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King Lear


Character Sub Plot
Act 1 Scene 1
Act 1 Scene 2
Act 1 Scene 3
Act 1 Scene 4
Act 1 Scene 5
Act 2 Scene 1
Act 2 Scene 2
Act 2 Scene 3
Act 2 Scene 4
Act 3 Scene 1
Act 3 Scene 2
Act 3 Scene 3
Act 3 Scene 4
Act 3 Scene 5
Act 3 Scene 6
Act 3 Scene 7
Act 4 Scene 1
Act 4 Scene 2
Act 4 Scene 3
Act 4 Scene 4
Act 4 Scene 5
Act 4 Scene 6
Act 4 Scene 7
Act 5 Scene 1
Act 5 Scene 2
Act 5 Scene 3
Themes - Devine Justice
Themes - Vision
Themes - Sibling Rivalry
Character Analysis



King Lear is concerned with power, old age, and folly. The play also demonstrates how children can deceive their father, and that true love cannot be measured on a materialistic scale.

The story begins with the Earls of Kent and Gloucester in discussion.  We learn that Gloucester has two sons, his heir Edgar and his younger illegitimate son Edmund.  These characters form the sub-plot to the main plot involving King Lear. 

King Lear is tired of ruling his troublesome Kingdom and wishes to retire from public duty, but still retain the title of King. He proposes to split his Kingdom three-ways amongst his three daughters.  His eldest daughter is Goneril who is married to the Duke of Albany. His next daughter is Regan who is married to the Duke of Cornwall.  His youngest daughter is Cordelia who is unmarried, but has two suitors the Duke of Burgundy and the King of France. It is Lear’s plan to give the two most troublesome regions of his Kingdom to his oldest two daughters, for their husbands will be able to keep the peace in these areas. The central part of his Kingdom will go to Cordelia and he will reside with her.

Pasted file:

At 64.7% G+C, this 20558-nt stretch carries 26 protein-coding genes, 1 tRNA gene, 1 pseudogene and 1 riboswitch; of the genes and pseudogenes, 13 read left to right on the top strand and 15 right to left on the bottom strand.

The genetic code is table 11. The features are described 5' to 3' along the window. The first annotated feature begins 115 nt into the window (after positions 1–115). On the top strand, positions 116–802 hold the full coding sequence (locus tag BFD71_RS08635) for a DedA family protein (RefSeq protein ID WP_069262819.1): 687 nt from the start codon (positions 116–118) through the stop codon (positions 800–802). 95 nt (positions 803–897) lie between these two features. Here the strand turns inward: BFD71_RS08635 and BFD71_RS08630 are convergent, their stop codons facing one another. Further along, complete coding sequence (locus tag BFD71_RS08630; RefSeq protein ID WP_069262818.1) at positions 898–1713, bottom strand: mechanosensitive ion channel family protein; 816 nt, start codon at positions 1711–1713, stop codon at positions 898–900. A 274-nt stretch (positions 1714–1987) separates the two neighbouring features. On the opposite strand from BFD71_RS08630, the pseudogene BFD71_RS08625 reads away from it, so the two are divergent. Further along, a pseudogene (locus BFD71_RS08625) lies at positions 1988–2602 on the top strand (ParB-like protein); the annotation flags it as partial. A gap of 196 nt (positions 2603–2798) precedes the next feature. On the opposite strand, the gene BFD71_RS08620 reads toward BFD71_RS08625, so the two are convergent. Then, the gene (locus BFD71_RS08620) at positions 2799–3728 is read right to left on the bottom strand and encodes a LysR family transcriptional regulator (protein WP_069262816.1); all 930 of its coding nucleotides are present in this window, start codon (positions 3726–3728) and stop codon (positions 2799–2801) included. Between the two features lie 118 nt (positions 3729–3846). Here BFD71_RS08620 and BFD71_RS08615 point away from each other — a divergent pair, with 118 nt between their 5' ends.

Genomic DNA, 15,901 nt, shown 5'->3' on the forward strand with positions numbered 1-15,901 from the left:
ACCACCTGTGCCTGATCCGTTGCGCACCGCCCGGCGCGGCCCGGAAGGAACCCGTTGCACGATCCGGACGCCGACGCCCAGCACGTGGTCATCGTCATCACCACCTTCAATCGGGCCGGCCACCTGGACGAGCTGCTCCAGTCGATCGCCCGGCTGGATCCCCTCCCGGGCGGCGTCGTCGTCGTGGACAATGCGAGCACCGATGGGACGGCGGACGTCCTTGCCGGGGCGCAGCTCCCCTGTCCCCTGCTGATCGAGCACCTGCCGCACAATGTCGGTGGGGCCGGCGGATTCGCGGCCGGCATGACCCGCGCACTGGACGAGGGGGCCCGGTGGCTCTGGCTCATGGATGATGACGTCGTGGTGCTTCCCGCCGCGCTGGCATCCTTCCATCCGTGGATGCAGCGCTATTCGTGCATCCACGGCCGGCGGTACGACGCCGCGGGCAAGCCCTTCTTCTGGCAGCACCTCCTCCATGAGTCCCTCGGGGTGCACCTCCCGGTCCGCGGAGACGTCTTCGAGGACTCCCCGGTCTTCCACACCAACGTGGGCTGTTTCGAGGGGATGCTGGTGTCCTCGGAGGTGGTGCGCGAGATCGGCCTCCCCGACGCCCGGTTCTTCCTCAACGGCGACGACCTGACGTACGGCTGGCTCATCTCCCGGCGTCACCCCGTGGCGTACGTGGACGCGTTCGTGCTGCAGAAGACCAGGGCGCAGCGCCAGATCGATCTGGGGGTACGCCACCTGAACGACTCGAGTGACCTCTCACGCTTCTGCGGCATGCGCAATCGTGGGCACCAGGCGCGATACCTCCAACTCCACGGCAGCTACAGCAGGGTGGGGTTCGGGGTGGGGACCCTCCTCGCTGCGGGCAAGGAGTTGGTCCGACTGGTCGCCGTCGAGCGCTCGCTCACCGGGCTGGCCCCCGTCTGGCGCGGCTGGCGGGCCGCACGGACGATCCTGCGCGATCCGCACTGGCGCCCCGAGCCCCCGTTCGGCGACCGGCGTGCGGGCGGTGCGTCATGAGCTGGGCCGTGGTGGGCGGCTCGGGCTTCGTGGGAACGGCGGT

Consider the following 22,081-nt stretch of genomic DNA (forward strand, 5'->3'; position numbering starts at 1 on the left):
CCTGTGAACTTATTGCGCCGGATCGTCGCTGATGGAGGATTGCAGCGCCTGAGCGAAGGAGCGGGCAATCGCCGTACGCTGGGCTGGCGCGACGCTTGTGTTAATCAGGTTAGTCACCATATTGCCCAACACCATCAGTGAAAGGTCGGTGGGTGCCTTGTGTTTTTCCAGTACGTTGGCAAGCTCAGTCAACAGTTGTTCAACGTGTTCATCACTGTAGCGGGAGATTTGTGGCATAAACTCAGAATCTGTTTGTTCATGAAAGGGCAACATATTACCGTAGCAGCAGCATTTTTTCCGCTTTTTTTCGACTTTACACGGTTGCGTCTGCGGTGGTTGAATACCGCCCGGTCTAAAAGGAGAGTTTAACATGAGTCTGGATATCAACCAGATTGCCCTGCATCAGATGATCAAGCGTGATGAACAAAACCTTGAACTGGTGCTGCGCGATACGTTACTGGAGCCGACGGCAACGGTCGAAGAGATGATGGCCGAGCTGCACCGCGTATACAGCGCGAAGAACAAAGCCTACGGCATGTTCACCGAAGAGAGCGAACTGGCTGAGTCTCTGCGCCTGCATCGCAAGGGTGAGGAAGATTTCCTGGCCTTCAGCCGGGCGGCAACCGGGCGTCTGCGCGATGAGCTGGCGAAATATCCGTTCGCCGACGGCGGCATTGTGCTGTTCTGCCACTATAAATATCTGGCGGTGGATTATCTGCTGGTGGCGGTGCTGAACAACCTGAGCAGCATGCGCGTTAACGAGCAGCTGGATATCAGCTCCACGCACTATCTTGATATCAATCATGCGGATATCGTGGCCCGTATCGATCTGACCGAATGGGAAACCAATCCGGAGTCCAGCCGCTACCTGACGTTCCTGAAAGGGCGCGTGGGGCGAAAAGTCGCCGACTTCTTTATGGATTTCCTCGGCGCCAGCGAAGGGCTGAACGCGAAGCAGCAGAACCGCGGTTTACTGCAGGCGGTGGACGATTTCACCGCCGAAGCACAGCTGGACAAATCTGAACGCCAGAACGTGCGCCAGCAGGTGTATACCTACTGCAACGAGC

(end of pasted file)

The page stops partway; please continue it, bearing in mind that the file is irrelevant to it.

The egotistic Lear, before partitioning his Kingdom, wishes his daughters to undergo a test of love for him, and he will make the division of his Kingdom according to their testimonies.  The two eldest daughters exaggerate their love for their father, and he fails to see through their pretence.

When Cordelia comes to make her testimony she merely tells her father that she loves him, as a daughter should. The aged Lear is disappointed at Cordelia’s apparent lack of devotion and banishes her. He then divides his Kingdom equally between Goneril and Regan.

Being without a dowry, the Duke of Burgundy loses interest in Cordelia, but the King of France sees Cordelia’s honesty and agrees to marry her.  When the Earl of Kent tries to intercede on Cordelia’s behalf, he too is banished.

King Lear takes up residence with Goneril in her castle, but now she has the power she quickly loses any respect she had for her father, and also loses patience with his entourage. Lear’s influence is soon diminished and he rants like a petulant child and soon leaves the inhospitable Goneril to live with his other daughter Regan.